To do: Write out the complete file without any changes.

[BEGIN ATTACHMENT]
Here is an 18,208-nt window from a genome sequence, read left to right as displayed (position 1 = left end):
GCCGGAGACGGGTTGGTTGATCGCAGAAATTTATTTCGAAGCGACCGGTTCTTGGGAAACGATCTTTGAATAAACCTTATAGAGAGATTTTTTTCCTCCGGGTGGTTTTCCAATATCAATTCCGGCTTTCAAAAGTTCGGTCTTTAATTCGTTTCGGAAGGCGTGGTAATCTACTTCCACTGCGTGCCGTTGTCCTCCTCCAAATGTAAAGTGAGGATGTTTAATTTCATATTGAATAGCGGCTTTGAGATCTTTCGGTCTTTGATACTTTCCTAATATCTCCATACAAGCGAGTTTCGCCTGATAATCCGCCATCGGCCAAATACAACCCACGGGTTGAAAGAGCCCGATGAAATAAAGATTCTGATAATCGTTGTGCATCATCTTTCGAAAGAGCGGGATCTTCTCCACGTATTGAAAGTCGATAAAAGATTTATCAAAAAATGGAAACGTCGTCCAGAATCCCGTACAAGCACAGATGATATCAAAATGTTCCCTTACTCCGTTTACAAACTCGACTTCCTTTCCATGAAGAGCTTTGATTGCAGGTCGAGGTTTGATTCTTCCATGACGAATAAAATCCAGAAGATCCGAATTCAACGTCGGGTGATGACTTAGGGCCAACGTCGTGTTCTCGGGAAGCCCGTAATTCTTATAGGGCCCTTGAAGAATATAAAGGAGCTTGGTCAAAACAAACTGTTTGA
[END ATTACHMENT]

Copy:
Here is an 18,208-nt window from a genome sequence, read left to right as displayed (position 1 = left end):
GCCGGAGACGGGTTGGTTGATCGCAGAAATTTATTTCGAAGCGACCGGTTCTTGGGAAACGATCTTTGAATAAACCTTATAGAGAGATTTTTTTCCTCCGGGTGGTTTTCCAATATCAATTCCGGCTTTCAAAAGTTCGGTCTTTAATTCGTTTCGGAAGGCGTGGTAATCTACTTCCACTGCGTGCCGTTGTCCTCCTCCAAATGTAAAGTGAGGATGTTTAATTTCATATTGAATAGCGGCTTTGAGATCTTTCGGTCTTTGATACTTTCCTAATATCTCCATACAAGCGAGTTTCGCCTGATAATCCGCCATCGGCCAAATACAACCCACGGGTTGAAAGAGCCCGATGAAATAAAGATTCTGATAATCGTTGTGCATCATCTTTCGAAAGAGCGGGATCTTCTCCACGTATTGAAAGTCGATAAAAGATTTATCAAAAAATGGAAACGTCGTCCAGAATCCCGTACAAGCACAGATGATATCAAAATGTTCCCTTACTCCGTTTACAAACTCGACTTCCTTTCCATGAAGAGCTTTGATTGCAGGTCGAGGTTTGATTCTTCCATGACGAATAAAATCCAGAAGATCCGAATTCAACGTCGGGTGATGACTTAGGGCCAACGTCGTGTTCTCGGGAAGCCCGTAATTCTTATAGGGCCCTTGAAGAATATAAAGGAGCTTGGTCAAAACAAACTGTTTGA